Strength Training for Cycling Part 1:
What is Strength Training FOR Cycling?
A growing number of cyclists are hitting the weights these days, as cycling coaches, magazines, and pro’s have been touting the improvements they’ve seen by adding some weights to their winter training.
But what If I told you that what the vast majority of cyclists and coaches are doing as “strength training for cycling” barely scratches the surface of the massive performance gains you COULD see… if you understand how to do strength training FOR cycling properly.
Would you believe me that you could see far better results and look, feel, ride, and be far stronger on (and off) the bike if you change how you think about strength training for cycling, and especially HOW you do it?
Today, you get the inside scoop on how strength training FOR cycling is very different than what most of us have come to mind.
What is Commonly Thought of as Strength Training for Cycling, is NOT Strength Training for Cycling
For many riders and coaches alike, strength training for cycling means:
- Hamstring curls
- Deadlifts (usually from the floor….)
- And planks ….lots and lots of planks!
(You can read my thoughts on planks for cyclists and triathletes in my July 21, 2020 PEZCyclingNews Toolbox article)
And in fact, if you simply google “strength training for cycling” you’ll find a number of articles touting back squats, lunges, box step ups, planks, some deadlifts, and some type of hamstring exercise as being “strength training for cyclists”.
However, this is NOT strength training FOR cycling!
This mistake is actually really easy to make, and understand, as strength training, in particular strength training to improve cycling PERFORMANCE not just general physical preparation, is still not widely understood or practiced in the cycling world.
Simply doing strength exercises that look similar to cycling does NOT make them “sport specific”.
Why is it that strength training for cyclists to improve PERFORMANCE is misunderstood?
Yes, the strength training exercises that these articles and blogs show look a lot like cycling and target the main muscles we use in cycling, but they do not address the common issues, aka “energy leaks” and challenges that we as cyclists face:
- Tight hip flexors
- Extremely poor mid back strength
- Loss of shoulder blade mobility and proper function
- Loss of range of motion at the shoulder
- Loss of range of motion at the hips
- Poor posture
- Poor breathing patterns
- Inability to fire your glutes properly
- Hamstring and quadriceps dominance over the rest of the leg muscles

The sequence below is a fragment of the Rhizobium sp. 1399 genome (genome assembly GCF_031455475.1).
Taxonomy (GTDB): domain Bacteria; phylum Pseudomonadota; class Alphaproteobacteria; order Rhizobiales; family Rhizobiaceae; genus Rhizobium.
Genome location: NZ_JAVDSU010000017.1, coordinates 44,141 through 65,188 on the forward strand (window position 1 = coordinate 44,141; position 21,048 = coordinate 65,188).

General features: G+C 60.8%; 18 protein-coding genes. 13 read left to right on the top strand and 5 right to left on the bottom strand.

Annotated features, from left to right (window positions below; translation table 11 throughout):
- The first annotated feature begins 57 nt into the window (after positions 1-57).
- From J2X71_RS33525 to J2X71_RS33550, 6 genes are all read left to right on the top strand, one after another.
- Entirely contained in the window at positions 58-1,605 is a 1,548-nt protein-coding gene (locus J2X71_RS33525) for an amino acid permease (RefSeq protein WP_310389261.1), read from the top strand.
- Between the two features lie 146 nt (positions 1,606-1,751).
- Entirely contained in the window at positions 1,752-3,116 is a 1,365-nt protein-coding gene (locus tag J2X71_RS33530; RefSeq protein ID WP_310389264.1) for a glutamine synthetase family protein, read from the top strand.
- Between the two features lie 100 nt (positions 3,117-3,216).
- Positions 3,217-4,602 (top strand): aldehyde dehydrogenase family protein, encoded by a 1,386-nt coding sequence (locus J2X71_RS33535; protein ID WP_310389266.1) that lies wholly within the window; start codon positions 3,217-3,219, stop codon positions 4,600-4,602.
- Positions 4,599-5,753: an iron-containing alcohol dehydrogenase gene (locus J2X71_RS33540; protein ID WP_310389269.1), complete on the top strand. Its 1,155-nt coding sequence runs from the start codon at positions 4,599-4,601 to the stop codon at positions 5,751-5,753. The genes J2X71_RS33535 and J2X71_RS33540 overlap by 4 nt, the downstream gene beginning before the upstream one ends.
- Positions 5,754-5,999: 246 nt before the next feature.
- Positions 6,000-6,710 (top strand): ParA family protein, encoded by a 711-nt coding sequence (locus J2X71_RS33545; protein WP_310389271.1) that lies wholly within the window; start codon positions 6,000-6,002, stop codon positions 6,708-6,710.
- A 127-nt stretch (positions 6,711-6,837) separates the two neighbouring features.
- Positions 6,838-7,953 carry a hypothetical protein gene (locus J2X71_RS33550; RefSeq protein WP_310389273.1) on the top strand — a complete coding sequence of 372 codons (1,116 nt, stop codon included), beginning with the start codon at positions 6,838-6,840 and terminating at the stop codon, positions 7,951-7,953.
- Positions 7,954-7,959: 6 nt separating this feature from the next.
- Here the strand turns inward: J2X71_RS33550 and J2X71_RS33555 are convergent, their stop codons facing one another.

- Poor ability to maintain balance
The list goes on, but you get the idea.
THOSE exercises that many site as “strength training for cycling” are actually strength training to COPY the movements of cycling.
VERY different from strength training FOR cycling!
Strength training FOR cycling, is strength training done with the focus being to improve YOU and your postures, positions, breathing patterns, and abilities, so that your body isn’t negatively impacted by the hundreds of hours you put in out on the bike.
When you change your strength training to be done in a way that is FOR cycling, you can expect to see improvements in:
- Recovery time
- Adaptations to efforts on the bike
- Better Cycling Economy (Use of energy used to move you down the road faster)
- Improved breathing patterns & oxygen utilization
- Improved bike handling
- Longer time to fatigue (due to muscle being better able to do their jobs)
After all, nobody wants to have their halloween costume dictated to them each year because Quasimodo is the most obvious choice due to your poor posture…
What IS Strength training FOR Cycling?
Strength training FOR cycling allows you to use an intelligently designed strength training program to help improve your postures and positions by focusing on building better movements, better coordination, and your ability to create and maintain your core’s ability (that is ALL the muscles in between your neck, elbows, and knees) to produce proximal stiffness, and allow work to be done from the hip and shoulder, while not bending from the spine, or wiggling around.
THIS is REAL strength training FOR cycling, as instead of making you stronger like a machine through only the “cycling specific” movements, we’re building YOU to be more resilient, able to keep great posture and breathing patterns, and to keep your body in great working order!
Positive side effects from strength training FOR cycling include, but are not limited to:
- Slowing down “Aging” as defined by the American College of Sports Medicine which is the “Loss of range of motion at a joint”….which means for many cyclists, they have hips, shoulders, and upper backs of those who are 15-20 years older than your chronological age!
- Improved RECOVERY, via better breathing patterns
- Improved ability to deal with stress due to hormonal changes via strength training & improved breathing patterns
- Improved joint health
- Improved movement patterns
But it takes a better understanding of what exactly we want and need to build strength for cycling performance.
How is Strength Training for Cycling PERFORMANCE different?
Before we jump into the differences between a general physical preparation program and a performance program, we have to first acknowledge there is nothing wrong about going through a general physical preparation program.